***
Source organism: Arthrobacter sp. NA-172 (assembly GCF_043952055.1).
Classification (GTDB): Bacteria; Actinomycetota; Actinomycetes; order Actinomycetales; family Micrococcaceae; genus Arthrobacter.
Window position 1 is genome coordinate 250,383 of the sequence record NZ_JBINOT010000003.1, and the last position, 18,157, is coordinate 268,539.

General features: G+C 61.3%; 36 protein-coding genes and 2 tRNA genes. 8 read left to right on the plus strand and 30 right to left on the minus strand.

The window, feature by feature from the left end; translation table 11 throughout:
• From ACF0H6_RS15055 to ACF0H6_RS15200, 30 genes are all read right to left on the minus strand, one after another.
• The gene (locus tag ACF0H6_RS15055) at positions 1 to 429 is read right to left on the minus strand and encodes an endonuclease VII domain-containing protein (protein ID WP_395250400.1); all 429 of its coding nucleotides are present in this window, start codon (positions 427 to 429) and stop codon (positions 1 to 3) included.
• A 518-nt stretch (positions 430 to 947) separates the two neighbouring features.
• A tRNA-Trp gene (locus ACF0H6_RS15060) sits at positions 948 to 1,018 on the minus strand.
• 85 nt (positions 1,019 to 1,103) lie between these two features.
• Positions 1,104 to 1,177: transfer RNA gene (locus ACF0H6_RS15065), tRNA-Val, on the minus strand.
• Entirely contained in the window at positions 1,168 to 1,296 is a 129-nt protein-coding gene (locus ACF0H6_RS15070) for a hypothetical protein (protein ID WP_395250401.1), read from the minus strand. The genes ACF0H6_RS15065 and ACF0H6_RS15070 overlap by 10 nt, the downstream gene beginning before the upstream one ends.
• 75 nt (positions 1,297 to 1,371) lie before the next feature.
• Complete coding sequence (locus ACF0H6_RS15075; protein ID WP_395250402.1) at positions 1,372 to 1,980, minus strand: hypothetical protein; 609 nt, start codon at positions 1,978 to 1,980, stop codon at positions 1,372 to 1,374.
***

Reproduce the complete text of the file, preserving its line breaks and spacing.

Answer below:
Source organism: Arthrobacter sp. NA-172 (assembly GCF_043952055.1).
Classification (GTDB): Bacteria; Actinomycetota; Actinomycetes; order Actinomycetales; family Micrococcaceae; genus Arthrobacter.
Window position 1 is genome coordinate 250,383 of the sequence record NZ_JBINOT010000003.1, and the last position, 18,157, is coordinate 268,539.

General features: G+C 61.3%; 36 protein-coding genes and 2 tRNA genes. 8 read left to right on the plus strand and 30 right to left on the minus strand.

The window, feature by feature from the left end; translation table 11 throughout:
• From ACF0H6_RS15055 to ACF0H6_RS15200, 30 genes are all read right to left on the minus strand, one after another.
• The gene (locus tag ACF0H6_RS15055) at positions 1 to 429 is read right to left on the minus strand and encodes an endonuclease VII domain-containing protein (protein ID WP_395250400.1); all 429 of its coding nucleotides are present in this window, start codon (positions 427 to 429) and stop codon (positions 1 to 3) included.
• A 518-nt stretch (positions 430 to 947) separates the two neighbouring features.
• A tRNA-Trp gene (locus ACF0H6_RS15060) sits at positions 948 to 1,018 on the minus strand.
• 85 nt (positions 1,019 to 1,103) lie between these two features.
• Positions 1,104 to 1,177: transfer RNA gene (locus ACF0H6_RS15065), tRNA-Val, on the minus strand.
• Entirely contained in the window at positions 1,168 to 1,296 is a 129-nt protein-coding gene (locus ACF0H6_RS15070) for a hypothetical protein (protein ID WP_395250401.1), read from the minus strand. The genes ACF0H6_RS15065 and ACF0H6_RS15070 overlap by 10 nt, the downstream gene beginning before the upstream one ends.
• 75 nt (positions 1,297 to 1,371) lie before the next feature.
• Complete coding sequence (locus ACF0H6_RS15075; protein ID WP_395250402.1) at positions 1,372 to 1,980, minus strand: hypothetical protein; 609 nt, start codon at positions 1,978 to 1,980, stop codon at positions 1,372 to 1,374.